This study provides scientific evidence of medical students’ acceptance of the use of 3D-VR as a teaching and learning tool for human anatomy courses and its effectiveness in improving student learning and knowledge retention.

Conclusions

In this study, 3D-VR was shown to be an effective learning tool for short- and long-term knowledge retention among male medical students while the traditional method was shown to be effective for short-term knowledge retention among female medical students. Medical students described 3D-VR as a learning tool, with a great deal to offer in learning human anatomy as compared to traditional methods. This tool helped improve their comprehension and knowledge retention, promoted teacher-student learning engagement, and helped students have real-like, self-directed learning experiences. However, traditional methods, such as the use of cadavers, were suggested as complementary tools to 3D-VR for teaching and learning. Since the use of 3D-VR in the teaching and learning of human anatomy is new, several limitations for its use were found, which may hinder its utilization for teaching and learning. Therefore, teachers and students should attempt to fully learn how to use this tool to overcome some of these limitations and understand the true benefits of this innovative learning tool.


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Original article
peer-reviewed

Three-dimensional Virtual Reality as an Innovative Teaching and Learning Tool for Human Anatomy Courses in Medical Education: A Mixed Methods Study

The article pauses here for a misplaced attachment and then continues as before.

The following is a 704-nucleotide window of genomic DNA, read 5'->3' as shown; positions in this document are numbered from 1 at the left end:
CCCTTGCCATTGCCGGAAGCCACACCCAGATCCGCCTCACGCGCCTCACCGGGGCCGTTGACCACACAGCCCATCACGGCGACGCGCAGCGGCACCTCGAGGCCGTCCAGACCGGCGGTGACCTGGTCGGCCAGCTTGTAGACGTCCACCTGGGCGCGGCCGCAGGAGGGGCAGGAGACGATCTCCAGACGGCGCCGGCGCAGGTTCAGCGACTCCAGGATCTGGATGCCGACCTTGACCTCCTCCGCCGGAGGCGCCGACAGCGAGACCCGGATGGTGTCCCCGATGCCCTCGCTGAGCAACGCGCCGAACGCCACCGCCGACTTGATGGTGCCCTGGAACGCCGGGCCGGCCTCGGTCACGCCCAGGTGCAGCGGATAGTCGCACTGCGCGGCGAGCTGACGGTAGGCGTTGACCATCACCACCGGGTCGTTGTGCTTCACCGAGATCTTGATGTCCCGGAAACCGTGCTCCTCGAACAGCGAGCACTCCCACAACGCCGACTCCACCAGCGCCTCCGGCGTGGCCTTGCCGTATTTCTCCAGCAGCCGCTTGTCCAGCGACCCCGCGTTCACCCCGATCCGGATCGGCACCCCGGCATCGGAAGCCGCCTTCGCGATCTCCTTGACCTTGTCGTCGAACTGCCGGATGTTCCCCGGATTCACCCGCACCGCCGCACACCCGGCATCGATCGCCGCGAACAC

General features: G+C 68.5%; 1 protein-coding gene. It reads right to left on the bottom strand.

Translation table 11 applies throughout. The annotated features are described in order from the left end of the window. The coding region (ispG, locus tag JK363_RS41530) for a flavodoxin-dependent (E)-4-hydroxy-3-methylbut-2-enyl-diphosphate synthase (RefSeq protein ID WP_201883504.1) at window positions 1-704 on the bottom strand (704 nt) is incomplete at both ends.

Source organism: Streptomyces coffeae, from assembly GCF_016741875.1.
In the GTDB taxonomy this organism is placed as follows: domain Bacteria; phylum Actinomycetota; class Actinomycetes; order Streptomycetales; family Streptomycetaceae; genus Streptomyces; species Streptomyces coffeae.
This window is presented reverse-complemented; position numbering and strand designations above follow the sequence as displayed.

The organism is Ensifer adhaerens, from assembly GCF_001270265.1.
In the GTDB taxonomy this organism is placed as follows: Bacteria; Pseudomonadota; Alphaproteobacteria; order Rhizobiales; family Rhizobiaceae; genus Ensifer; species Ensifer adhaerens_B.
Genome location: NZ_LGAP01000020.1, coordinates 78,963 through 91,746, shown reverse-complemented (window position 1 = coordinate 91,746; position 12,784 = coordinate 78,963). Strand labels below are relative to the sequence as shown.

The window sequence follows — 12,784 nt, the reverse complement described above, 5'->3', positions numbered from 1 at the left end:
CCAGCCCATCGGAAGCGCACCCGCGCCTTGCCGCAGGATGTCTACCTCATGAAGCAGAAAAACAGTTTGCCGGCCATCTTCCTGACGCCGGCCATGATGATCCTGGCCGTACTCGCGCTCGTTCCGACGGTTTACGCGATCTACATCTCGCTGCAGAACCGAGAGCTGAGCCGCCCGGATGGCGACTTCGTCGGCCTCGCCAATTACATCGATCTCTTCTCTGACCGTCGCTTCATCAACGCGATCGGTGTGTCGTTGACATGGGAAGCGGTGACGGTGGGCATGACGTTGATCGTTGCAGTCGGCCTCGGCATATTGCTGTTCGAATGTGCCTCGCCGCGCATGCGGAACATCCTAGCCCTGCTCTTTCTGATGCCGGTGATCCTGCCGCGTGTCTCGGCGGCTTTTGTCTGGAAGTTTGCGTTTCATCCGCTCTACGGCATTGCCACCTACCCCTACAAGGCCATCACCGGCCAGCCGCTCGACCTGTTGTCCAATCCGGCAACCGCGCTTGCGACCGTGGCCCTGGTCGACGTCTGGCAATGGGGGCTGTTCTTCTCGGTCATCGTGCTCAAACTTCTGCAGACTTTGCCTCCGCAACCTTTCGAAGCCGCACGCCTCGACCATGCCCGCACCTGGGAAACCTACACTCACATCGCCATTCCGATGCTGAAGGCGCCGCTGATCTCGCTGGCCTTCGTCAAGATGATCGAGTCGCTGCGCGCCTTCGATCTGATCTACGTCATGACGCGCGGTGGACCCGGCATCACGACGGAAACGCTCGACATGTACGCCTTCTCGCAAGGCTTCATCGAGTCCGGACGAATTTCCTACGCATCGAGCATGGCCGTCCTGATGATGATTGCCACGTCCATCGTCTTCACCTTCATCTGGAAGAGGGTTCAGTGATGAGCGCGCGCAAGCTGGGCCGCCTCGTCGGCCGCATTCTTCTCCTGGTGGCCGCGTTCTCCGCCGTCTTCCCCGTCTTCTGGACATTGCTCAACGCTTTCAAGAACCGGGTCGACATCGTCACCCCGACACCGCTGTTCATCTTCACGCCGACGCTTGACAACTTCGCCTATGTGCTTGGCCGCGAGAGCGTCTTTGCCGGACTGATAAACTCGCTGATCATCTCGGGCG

Author Information

Yasser Alharbi Corresponding Author

Basic Medical Science, College of Medicine, King Saud Bin Abdulaziz University for Health Sciences, Jeddah, SAU

Mubarak Al-Mansour

Adult Medical Oncology, Princess Noorah Oncology Center / College of Medicine, King Abdulaziz Medical City, Ministry of National Guard Health Affairs-Western Region / King Saud Bin Abdulaziz University for Health Sciences, Jeddah, SAU

Radi Al-Saffar

Anatomy, College of Medicine, Imam Abdulrahman Ibn Faisal University, Dammam, SAU

Abdullah Garman

Basic Medical Science, College of Medicine, King Saud Bin Abdulaziz University for Health Sciences, Jeddah, SAU

Abdulrahman Alraddadi

Basic Medical Science, College of Medicine, King Saud Bin Abdulaziz Univesity for Health Sciences, Riyadh, SAU


Ethics Statement and Conflict of Interest Disclosures

Human subjects: Consent was obtained by all participants in this study. King Abdullah International Medical Research Center issued approval SP18/417/J. Animal subjects: All authors have confirmed that this study did not involve animal subjects or tissue. Conflicts of interest: In compliance with the ICMJE uniform disclosure form, all authors declare the following: Payment/services info: All authors have declared that no financial support was received from any organization for the submitted work. Financial relationships: All authors have declared that they have no financial relationships at present or within the previous three years with any organizations that might have an interest in the submitted work. Other relationships: All authors have declared that there are no other relationships or activities that could appear to have influenced the submitted work.


Original article
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Three-dimensional Virtual Reality as an Innovative Teaching and Learning Tool for Human Anatomy Courses in Medical Education: A Mixed Methods Study